Increase has teams well under salary cap
DEEP UNDER THE CAP
1. Tampa Bay $42.8 million
2. New Orleans $31.1 million
3. Kansas City $30.0 million
4. Tennessee $27.2 million
5. Buffalo $26.6 million
6. Jacksonville $26.2 million
7. Green Bay $24.4 million
8. Chicago $22.5 million
9. Miami $21.0 million
10. San Diego $18.7 million
11. Minnesota $18.6 million
12. Houston $15.6 million
13. Denver $15.2 million
14. San Francisco $15.0 million
15. St. Louis $14.6 million
16. Philadelphia $13.9 million
17. Cincinnati $13.3 million
18. Atlanta $12.5 million
19. Cleveland $12.0 million
20. New York Giants $11.1 million
21. New England $10.8 million
22. Seattle $9.1 million
23. Carolina $8.3 million
24. Washington $7.7 million
25. Indianapolis $7.6 million
26. Oakland $6.4 million
27. Baltimore $4.7 million
28. New York Jets $4.5 million
29. Detroit $4.4 million
30. Dallas $3.9 million
31. Pittsburgh $1.3 million
32. Arizona $310,078
According to figures kept by the NFL Players Association and updated through last Thursday, each of the league’s 32 teams had an average of $15 million in unused salary cap space.
Though a quarter or more of that collective money will be used to sign rookies after the draft in April, teams still figure to have around $360 million in remaining salary cap space going into the 2008 season. Barring unilateral raises for all players, much of that money will go unspent.
“There’s nothing left to buy in free agency,” one agent said. “The market is just about dead now. Yeah, you have the rookies, but that’s not the big deal that everybody makes it out to be. A couple of guys get huge deals, but everything else is slotted.
“Really, the way the cap is now, teams don’t have to sweat the cap. There’s a ton of money out there to spend, but they’re not spending. It’s not like five or six years ago.”
While several teams figure to start the ’08 season well under the $116.2 million cap, the available room will decrease significantly. From year to year, teams are required to spend a designated percentage amount of the cap. Last year, the salary floor was $81.75 million with the cap being $109 million. This year, the floor percentage has increased to 86.4, forcing teams to spend at least $100 million.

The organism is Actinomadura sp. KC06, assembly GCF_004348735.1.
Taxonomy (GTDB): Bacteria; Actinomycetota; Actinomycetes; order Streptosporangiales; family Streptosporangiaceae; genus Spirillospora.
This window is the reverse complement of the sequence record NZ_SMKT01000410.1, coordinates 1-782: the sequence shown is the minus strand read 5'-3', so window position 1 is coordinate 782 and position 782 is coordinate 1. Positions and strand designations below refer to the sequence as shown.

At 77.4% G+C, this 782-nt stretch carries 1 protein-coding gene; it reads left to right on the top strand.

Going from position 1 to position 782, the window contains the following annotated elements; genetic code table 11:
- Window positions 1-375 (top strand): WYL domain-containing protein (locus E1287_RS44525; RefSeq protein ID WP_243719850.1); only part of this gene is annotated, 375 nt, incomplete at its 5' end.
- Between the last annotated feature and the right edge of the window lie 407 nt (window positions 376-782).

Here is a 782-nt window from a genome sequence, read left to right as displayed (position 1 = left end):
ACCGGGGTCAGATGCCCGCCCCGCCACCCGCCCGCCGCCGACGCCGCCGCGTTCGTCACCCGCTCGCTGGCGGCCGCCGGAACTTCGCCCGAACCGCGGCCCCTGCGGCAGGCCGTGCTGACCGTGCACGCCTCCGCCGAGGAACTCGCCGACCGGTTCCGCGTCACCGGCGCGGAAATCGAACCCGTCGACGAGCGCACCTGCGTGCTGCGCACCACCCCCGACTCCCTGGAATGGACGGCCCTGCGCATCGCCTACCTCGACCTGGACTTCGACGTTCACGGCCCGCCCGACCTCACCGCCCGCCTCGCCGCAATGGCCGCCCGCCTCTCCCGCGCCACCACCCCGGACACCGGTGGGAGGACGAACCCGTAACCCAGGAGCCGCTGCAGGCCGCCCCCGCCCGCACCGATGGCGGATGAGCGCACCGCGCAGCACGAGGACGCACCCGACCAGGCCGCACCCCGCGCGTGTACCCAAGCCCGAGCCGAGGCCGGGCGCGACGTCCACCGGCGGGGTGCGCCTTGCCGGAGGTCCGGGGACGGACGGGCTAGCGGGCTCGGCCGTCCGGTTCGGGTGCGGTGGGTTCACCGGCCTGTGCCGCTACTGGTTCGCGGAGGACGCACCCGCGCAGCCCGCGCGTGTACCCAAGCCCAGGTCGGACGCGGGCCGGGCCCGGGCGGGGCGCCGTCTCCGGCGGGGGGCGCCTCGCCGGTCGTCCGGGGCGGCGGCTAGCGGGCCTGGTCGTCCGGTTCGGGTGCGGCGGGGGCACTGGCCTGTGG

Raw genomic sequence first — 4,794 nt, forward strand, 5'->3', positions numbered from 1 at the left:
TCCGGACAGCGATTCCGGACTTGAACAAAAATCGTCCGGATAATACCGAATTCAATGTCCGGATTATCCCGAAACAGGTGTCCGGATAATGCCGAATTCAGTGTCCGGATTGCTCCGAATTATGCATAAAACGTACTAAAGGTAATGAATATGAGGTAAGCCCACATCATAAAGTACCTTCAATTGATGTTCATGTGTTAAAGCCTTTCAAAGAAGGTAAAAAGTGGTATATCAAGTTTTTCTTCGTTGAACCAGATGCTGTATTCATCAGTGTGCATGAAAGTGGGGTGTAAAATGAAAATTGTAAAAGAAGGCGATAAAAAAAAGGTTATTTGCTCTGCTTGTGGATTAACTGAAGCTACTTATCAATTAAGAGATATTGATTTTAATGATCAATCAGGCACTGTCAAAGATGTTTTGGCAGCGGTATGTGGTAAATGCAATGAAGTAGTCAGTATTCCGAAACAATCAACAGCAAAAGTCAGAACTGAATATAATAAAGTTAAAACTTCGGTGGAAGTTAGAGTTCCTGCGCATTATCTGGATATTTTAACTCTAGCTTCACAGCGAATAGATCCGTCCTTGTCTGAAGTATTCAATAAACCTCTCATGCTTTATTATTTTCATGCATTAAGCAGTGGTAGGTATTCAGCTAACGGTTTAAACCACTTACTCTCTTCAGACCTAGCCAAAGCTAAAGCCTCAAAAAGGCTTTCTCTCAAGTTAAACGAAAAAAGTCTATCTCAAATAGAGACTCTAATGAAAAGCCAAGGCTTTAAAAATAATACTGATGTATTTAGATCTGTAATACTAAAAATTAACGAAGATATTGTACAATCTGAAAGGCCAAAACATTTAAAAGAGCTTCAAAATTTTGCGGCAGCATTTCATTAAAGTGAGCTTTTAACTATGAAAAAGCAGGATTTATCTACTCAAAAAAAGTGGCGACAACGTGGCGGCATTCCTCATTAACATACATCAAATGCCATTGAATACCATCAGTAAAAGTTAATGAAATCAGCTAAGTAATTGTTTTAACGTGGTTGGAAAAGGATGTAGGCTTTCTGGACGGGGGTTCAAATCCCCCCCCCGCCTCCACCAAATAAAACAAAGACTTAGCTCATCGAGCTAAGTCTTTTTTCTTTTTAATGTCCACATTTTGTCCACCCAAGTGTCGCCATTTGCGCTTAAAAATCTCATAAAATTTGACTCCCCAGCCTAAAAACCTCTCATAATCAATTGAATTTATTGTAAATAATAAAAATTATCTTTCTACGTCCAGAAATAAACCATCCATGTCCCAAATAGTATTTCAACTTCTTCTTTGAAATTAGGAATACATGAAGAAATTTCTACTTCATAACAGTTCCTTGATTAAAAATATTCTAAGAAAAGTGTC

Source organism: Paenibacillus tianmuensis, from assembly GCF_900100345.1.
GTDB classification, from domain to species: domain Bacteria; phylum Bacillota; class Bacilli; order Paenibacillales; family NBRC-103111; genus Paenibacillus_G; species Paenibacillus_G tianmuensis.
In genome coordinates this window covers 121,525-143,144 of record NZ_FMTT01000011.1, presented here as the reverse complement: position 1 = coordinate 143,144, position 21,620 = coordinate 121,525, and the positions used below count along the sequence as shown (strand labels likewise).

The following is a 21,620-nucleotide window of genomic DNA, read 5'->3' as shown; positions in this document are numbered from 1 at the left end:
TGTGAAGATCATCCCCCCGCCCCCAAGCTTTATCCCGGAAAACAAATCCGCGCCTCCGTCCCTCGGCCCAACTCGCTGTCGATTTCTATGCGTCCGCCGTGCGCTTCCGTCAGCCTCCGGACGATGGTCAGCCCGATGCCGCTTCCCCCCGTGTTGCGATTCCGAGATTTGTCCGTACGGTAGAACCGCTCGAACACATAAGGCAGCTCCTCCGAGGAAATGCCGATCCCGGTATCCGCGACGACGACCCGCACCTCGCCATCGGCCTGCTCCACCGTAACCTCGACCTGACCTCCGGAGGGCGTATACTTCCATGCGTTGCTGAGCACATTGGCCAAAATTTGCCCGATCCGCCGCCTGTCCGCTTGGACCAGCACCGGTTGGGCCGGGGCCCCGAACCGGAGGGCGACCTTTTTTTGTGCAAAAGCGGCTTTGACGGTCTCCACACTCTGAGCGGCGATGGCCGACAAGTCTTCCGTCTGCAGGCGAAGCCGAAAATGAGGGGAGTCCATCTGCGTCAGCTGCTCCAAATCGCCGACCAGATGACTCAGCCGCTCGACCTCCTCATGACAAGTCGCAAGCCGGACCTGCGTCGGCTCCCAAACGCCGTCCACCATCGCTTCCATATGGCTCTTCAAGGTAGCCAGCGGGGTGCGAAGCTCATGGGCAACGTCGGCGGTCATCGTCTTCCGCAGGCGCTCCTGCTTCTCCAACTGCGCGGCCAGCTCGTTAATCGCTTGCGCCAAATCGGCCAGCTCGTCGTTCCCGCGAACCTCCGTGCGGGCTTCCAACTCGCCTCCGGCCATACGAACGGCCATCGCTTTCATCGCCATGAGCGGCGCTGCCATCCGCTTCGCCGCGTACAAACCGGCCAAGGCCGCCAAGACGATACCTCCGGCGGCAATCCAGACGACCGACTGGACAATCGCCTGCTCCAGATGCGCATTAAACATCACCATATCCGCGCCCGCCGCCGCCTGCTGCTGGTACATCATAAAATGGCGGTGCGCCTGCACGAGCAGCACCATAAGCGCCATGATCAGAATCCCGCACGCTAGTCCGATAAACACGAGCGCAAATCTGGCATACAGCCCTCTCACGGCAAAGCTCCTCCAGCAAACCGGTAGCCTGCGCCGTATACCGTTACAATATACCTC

Since teams have so much money, some agents believe that more veteran players will seek to renegotiate their contracts. New York Giants wide receiver Plaxico Burress, for example, is making $3 million a year for the next three seasons, but is hoping to get a raise after his impressive 2007 season. Likewise, Giants defensive end Osi Umenyiora has been hinting at a raise, although he has five years left on his contract.
The massive amount of money remaining around the league comes despite a flurry of rich contracts, including some unexpected ones. For instance, Oakland gave wide receiver Javon Walker a reported six-year, $50 million contract which included an $11 million signing bonus despite the fact that Walker was hurt last season and has missed 23 of 48 games over the past three seasons.
Likewise, the New York Jets gave inconsistent linebacker Calvin Pace a reported six-year, $42 million contract. Last season, Pace had a career-high 6 ½ sacks. In his first four seasons, he had 7 ½ sacks total.
Still, those and many other contracts have barely scratched the surface of the extended cap. Fact is: Player salaries are not keeping pace with the expansion of the salary cap. The unspent capital figures will only get worse next year as teams find ways to carryover unused cap money from year to year.
A prime example of that is the Tampa Bay Buccaneers, who sit atop the list of unused cap money with more than $42 million to spend. The Buccaneers have added a number of veterans – cornerback Sammy Davis, linebacker Teddy Lehman, and defensive end Jimmy Wilkerson among others – but have yet to make any big-splash signings. And at this point, there’s no way to spend anything close to that in real dollars.
A big chunk of that money comes from the fact the Bucs carried over $13.3 million in cap space from last season. The Bucs were able to do that because they gave out what were defined as “likely to be earned incentives” in certain contracts, but those incentives were never earned by the players. For instance, players such as quarterbacks can be given incentives for special teams performance that are defined as likely to be earned. Because quarterbacks, even backups, rarely play on special teams, those incentives go unused, allowing the team to carryover a credit.
By contrast, when teams go over the cap teams as a result of paying off “unlikely to be earned incentives”, they get that amount deducted. For example, the Giants paid a large number of bonuses last season after winning the Super Bowl and were a little more than $3 million above the ’07 cap. That amount was then deducted from the Giants cap for this year. However, the Giants and other teams that go over the cap are now the exception to the rule.
Led by the Bucs, Philadelphia ($14 million) and Minnesota ($18.4 million), NFL teams collectively carried over $154 million from the 2007 season. Based on current rate, teams could carryover another $300 million in cap space.